People have become more and more tense and cautious whenever a new protest is announced, worried about what might happen this time. The Clinical Pastoral Education (CPE) program at Kamuzu Central Hospital (KCH) asked me to teach a couple of lessons to their new batch of students. I taught one week on Listening and the next on Feelings. The first week took place just before the courts announced their decision. I led an exercise where I mentioned a topic or event and then asked the students to name three feelings that they felt when I named the topic. One topic was politics. Words like worry, fear, disappointment, frustration, and anger were expressed. The second lesson was the week after the court announced that the elections were null and void. I repeated the exercise, and this time “politics ˮ sparked words like hope, happy, excited, as well as nervous and worried. For some, things are more hopeful now that the courts appear to be just and resistant to bribery and manipulation. But for most, the situation is still tense and uncertain.

As we plan to return to the U.S. for our Interpretation Assignment and work to get a few major things done before we go, it is hard to be gracious at interruptions to our already busy schedule. It is easy for me to become frustrated by all of this and see it merely as a pointless interruption in a smooth routine. We do not live in the exclusive part of town where people are protected by ten-foot fences and double lines of razor wire; we live near one of the major roundabouts that nearly all of the protests have passed through. We have to decide, just like the parents of our children’s classmates, whether or not to send the boys to school on a protest day. Just like everyone else, we need to adjust our schedules and our lives to be flexible with the unknown changes that every day can bring.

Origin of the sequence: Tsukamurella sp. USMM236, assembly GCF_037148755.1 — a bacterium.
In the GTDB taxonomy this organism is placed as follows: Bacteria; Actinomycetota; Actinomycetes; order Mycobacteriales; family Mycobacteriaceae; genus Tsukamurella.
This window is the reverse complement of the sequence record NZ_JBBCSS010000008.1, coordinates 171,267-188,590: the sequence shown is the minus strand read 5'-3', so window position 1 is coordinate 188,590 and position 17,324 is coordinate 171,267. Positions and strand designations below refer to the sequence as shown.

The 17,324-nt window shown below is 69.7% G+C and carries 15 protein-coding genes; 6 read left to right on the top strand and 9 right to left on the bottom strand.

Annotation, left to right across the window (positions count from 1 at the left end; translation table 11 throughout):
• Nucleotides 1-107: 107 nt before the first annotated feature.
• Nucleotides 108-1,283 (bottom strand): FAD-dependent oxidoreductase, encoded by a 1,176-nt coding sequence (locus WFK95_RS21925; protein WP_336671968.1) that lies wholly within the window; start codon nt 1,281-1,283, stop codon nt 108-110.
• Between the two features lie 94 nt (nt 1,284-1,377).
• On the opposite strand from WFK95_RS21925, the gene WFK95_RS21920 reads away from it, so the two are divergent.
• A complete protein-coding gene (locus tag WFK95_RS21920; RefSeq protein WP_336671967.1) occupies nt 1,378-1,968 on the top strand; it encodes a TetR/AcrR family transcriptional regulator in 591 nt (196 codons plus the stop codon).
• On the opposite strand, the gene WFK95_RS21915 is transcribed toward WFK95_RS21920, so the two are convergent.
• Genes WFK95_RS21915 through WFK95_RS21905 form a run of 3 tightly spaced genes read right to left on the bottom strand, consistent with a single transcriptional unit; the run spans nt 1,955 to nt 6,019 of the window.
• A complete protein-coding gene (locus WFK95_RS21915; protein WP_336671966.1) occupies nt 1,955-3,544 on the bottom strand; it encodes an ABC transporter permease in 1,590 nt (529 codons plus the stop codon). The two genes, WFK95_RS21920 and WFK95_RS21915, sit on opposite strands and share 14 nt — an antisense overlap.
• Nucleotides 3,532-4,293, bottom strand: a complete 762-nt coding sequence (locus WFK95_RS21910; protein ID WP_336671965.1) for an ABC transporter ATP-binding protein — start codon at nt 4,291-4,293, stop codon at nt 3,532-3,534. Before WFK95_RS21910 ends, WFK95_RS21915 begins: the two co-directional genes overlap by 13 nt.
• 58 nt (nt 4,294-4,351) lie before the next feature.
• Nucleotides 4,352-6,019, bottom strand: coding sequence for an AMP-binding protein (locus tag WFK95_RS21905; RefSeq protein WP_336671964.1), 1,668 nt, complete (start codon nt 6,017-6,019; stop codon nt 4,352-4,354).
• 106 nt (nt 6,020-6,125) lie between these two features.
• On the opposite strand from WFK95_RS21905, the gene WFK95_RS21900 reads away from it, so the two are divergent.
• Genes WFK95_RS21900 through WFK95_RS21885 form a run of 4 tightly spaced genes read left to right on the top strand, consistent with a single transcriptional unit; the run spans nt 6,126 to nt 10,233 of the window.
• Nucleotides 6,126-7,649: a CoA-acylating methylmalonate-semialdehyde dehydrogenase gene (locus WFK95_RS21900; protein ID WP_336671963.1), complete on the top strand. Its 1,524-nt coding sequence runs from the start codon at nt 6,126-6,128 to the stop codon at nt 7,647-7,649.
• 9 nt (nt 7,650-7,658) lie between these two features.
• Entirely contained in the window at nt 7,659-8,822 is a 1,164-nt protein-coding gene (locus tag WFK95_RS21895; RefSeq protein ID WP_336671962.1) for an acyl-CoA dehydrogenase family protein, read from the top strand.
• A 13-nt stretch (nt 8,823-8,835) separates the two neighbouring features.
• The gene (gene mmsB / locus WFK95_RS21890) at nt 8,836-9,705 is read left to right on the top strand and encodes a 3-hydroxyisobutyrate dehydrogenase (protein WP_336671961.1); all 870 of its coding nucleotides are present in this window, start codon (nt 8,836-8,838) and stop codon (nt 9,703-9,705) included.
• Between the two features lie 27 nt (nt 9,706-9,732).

As we talk with neighbors and friends who see their country struggling with corruption, poverty, and anger directed at the leaders, it’s a reminder of my continued privilege. These nationwide political demonstrations and other such events mess up my day and put me behind schedule, but I have a safety net provided by work, a steady job and income, reserves in the bank, stellar health insurance, and the knowledge that I have family members more stable than myself that I can call on in an emergency. The reality for most of the people we live and work with is that these disruptions have far-reaching effects. A hard rain that wipes out the ancient roof on their house; a pest that eats half the harvest; the boss saying that since electricity is out so much, they are going to stop paying people full-time since there is no way to work anyhow; not enough oxygen machines in the hospital for all who need them; school fees suddenly getting bumped up 25% and making a good education hard to provide; or someone stealing their bike and making it much more difficult to get to work. I am indeed blessed that relatively few things interrupt my life. I am blessed that I even have a work meeting to worry about rescheduling.